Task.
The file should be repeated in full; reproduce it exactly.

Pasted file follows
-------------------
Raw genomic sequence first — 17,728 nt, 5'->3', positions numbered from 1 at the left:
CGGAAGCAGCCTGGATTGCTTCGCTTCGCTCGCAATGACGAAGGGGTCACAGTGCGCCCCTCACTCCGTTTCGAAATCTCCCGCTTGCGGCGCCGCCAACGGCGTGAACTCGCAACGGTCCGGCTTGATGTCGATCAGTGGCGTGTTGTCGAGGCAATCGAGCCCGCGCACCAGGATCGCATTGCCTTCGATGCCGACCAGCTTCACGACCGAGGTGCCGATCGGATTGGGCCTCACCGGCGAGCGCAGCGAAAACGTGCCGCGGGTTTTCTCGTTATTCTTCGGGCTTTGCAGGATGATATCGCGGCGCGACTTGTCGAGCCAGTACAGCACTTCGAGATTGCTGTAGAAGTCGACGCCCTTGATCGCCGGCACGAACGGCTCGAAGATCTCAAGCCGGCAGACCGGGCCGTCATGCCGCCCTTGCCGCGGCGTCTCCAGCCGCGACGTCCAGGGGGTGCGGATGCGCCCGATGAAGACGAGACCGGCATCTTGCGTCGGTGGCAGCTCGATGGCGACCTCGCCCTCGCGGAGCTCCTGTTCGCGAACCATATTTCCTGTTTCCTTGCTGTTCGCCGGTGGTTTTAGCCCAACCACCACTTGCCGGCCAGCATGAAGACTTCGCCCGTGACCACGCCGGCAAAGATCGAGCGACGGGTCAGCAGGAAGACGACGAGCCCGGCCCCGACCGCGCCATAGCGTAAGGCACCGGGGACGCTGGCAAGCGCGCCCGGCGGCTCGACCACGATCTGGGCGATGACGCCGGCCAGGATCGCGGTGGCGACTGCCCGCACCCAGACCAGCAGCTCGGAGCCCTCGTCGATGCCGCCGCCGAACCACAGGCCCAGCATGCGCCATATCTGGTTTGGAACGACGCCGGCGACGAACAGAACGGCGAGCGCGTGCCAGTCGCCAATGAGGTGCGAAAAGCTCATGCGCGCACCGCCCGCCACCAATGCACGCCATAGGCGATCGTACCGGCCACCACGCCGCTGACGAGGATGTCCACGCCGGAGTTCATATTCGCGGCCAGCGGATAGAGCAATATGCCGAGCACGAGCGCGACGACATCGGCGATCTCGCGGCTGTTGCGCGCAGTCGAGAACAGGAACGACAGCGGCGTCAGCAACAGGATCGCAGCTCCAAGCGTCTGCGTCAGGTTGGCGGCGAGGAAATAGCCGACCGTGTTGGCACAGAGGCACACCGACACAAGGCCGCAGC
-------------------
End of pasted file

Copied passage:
Raw genomic sequence first — 17,728 nt, 5'->3', positions numbered from 1 at the left:
CGGAAGCAGCCTGGATTGCTTCGCTTCGCTCGCAATGACGAAGGGGTCACAGTGCGCCCCTCACTCCGTTTCGAAATCTCCCGCTTGCGGCGCCGCCAACGGCGTGAACTCGCAACGGTCCGGCTTGATGTCGATCAGTGGCGTGTTGTCGAGGCAATCGAGCCCGCGCACCAGGATCGCATTGCCTTCGATGCCGACCAGCTTCACGACCGAGGTGCCGATCGGATTGGGCCTCACCGGCGAGCGCAGCGAAAACGTGCCGCGGGTTTTCTCGTTATTCTTCGGGCTTTGCAGGATGATATCGCGGCGCGACTTGTCGAGCCAGTACAGCACTTCGAGATTGCTGTAGAAGTCGACGCCCTTGATCGCCGGCACGAACGGCTCGAAGATCTCAAGCCGGCAGACCGGGCCGTCATGCCGCCCTTGCCGCGGCGTCTCCAGCCGCGACGTCCAGGGGGTGCGGATGCGCCCGATGAAGACGAGACCGGCATCTTGCGTCGGTGGCAGCTCGATGGCGACCTCGCCCTCGCGGAGCTCCTGTTCGCGAACCATATTTCCTGTTTCCTTGCTGTTCGCCGGTGGTTTTAGCCCAACCACCACTTGCCGGCCAGCATGAAGACTTCGCCCGTGACCACGCCGGCAAAGATCGAGCGACGGGTCAGCAGGAAGACGACGAGCCCGGCCCCGACCGCGCCATAGCGTAAGGCACCGGGGACGCTGGCAAGCGCGCCCGGCGGCTCGACCACGATCTGGGCGATGACGCCGGCCAGGATCGCGGTGGCGACTGCCCGCACCCAGACCAGCAGCTCGGAGCCCTCGTCGATGCCGCCGCCGAACCACAGGCCCAGCATGCGCCATATCTGGTTTGGAACGACGCCGGCGACGAACAGAACGGCGAGCGCGTGCCAGTCGCCAATGAGGTGCGAAAAGCTCATGCGCGCACCGCCCGCCACCAATGCACGCCATAGGCGATCGTACCGGCCACCACGCCGCTGACGAGGATGTCCACGCCGGAGTTCATATTCGCGGCCAGCGGATAGAGCAATATGCCGAGCACGAGCGCGACGACATCGGCGATCTCGCGGCTGTTGCGCGCAGTCGAGAACAGGAACGACAGCGGCGTCAGCAACAGGATCGCAGCTCCAAGCGTCTGCGTCAGGTTGGCGGCGAGGAAATAGCCGACCGTGTTGGCACAGAGGCACACCGACACAAGGCCGCAGC